In 2015, residents in Australian aged-care facilities received 39.8 hours of direct care per fortnight. This averaged 2.86 hours per resident per day and is significantly below the recommended 4 hours 18 minutes per day.
Our research, commissioned by the Australian Nursing and Midwifery Federation commissioned research, set out to investigate what constitutes safe levels of staffing in residential aged care.
In phase one, we tested six “profiles” for residents requiring between 2.5 and 5 hours of nursing care daily, using the de-identified data of 200 residents. We then recruited experienced registered nurses to time and record what amounted to nearly 2,000 nursing and personal care interactions in hospitals, aged care and rehabilitation facilities.
We ran the six “profiles” made up of timed care activities through seven focus groups of nurses working in aged care to determine the proportion of residents who meet each profile.
Overall, we found more than 60% of aged care residents required four or more hours of care per day. This rate is likely to be similar in most aged-care facilities across the country.
The second component of our research involved surveying 3,206 staff working in aged care to determine the amount and types of care missed and the reasons why. This is care missed or delayed because of multiple demands, inadequate staffing and material resources, or communication breakdowns.
Staff believed care was being missed in all facilities, with higher levels of missed care reported in privately owned facilities (both for-profit and not-for-profit).
Unscheduled tasks such as responding to call bells and to toileting needs within five minutes were most likely to be missed – as were the social and behavioural needs of residents.
Complex care activities such as wound care, medication and end-of-life care were less likely to be missed, although there were deficits in some areas.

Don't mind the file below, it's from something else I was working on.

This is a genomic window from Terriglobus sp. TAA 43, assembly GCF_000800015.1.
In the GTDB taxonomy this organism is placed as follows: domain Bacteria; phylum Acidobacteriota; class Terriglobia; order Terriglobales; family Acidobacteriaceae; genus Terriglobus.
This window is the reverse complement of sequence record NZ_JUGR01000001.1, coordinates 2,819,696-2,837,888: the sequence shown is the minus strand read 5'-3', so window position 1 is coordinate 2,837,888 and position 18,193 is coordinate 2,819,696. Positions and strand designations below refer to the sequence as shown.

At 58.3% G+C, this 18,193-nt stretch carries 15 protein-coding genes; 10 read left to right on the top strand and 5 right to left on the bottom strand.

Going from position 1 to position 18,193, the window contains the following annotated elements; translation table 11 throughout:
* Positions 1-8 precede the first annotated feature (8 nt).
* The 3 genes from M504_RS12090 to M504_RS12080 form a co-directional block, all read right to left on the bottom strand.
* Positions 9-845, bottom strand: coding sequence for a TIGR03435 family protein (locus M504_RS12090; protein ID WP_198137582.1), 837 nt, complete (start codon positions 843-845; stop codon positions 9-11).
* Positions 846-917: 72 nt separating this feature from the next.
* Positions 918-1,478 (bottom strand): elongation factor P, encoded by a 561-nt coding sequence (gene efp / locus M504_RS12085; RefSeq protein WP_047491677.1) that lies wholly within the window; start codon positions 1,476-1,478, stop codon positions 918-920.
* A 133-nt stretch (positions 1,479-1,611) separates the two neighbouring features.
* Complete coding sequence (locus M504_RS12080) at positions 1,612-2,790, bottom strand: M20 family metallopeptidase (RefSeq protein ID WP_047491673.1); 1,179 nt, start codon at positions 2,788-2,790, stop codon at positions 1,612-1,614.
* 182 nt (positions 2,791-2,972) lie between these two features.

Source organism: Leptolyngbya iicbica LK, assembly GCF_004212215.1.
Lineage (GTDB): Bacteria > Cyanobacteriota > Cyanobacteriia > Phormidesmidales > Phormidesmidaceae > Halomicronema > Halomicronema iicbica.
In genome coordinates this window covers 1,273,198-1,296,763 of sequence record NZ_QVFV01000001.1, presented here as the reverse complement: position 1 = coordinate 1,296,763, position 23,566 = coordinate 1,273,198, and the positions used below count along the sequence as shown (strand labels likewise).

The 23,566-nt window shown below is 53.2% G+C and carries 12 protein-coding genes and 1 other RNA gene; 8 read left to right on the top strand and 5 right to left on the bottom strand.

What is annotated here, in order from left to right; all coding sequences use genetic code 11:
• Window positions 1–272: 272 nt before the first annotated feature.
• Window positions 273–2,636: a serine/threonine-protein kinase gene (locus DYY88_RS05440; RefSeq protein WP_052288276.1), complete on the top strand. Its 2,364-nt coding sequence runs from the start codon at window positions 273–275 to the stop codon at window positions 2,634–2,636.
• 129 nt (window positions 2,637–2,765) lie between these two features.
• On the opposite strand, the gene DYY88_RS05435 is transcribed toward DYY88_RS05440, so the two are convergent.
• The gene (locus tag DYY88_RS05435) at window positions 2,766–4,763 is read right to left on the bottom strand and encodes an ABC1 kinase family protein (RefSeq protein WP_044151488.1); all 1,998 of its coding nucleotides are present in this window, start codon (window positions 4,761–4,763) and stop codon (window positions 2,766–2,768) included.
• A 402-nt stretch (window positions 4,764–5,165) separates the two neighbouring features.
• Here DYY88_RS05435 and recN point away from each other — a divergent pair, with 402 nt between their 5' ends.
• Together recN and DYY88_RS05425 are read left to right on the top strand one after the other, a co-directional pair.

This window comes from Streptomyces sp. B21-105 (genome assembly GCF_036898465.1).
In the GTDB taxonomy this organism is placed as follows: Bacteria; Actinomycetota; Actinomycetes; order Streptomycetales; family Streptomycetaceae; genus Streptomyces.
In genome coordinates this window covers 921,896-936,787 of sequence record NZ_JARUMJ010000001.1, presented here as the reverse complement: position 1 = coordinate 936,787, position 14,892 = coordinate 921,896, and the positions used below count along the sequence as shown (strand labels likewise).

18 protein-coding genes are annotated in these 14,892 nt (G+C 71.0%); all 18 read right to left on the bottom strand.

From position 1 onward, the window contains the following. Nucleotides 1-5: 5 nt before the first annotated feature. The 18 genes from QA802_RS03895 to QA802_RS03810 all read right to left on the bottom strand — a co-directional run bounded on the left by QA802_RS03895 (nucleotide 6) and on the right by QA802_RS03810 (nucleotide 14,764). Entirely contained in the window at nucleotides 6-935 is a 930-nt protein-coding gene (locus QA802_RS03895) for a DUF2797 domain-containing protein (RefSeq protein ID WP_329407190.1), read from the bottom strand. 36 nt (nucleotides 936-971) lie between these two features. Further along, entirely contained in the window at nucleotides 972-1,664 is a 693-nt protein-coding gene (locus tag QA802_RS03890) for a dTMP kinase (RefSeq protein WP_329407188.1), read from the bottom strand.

When asked to indicate the reasons why care was missed, the respondents cited:
- having too few staff
- the complexity of resident needs (for example, more residents receiving palliative care and with dementia)
- inadequate skill mix of nursing and care work staff
- unbalanced resident allocation (some staff having heavier workloads than others).
Beware cost saving
Many of the problems in the aged-care sector can be addressed with adequate staffing, and ensuring residents receive, at a minimum, the required 4 hours and 18 minutes of care each day. But staffing hours should not be increased by replacing nursing staff (who have clinical education and skills) with lower-skilled care workers.
In recent years, some residential aged-care providers have been reducing the number of enrolled nurses employed and substituting them with care workers to offset staffing costs. Between 2003 and 2012, 21,000 more care workers were employed, along with 2,326 fewer registered nurses.
It’s important to ensure the skill mix includes enough registered nurses for the complex assessment and specialised nursing care now required by residents.
It’s clear the royal commission must investigate staffing shortfalls rather than simply blame nurses and carers who often struggle to provide the level of care they’d like to.
Julie Henderson, Research Associate, Southgate Institute for Health, Society and Equity, Flinders University and Eileen Willis, Emeritus Professor Eileen Willis, Flinders University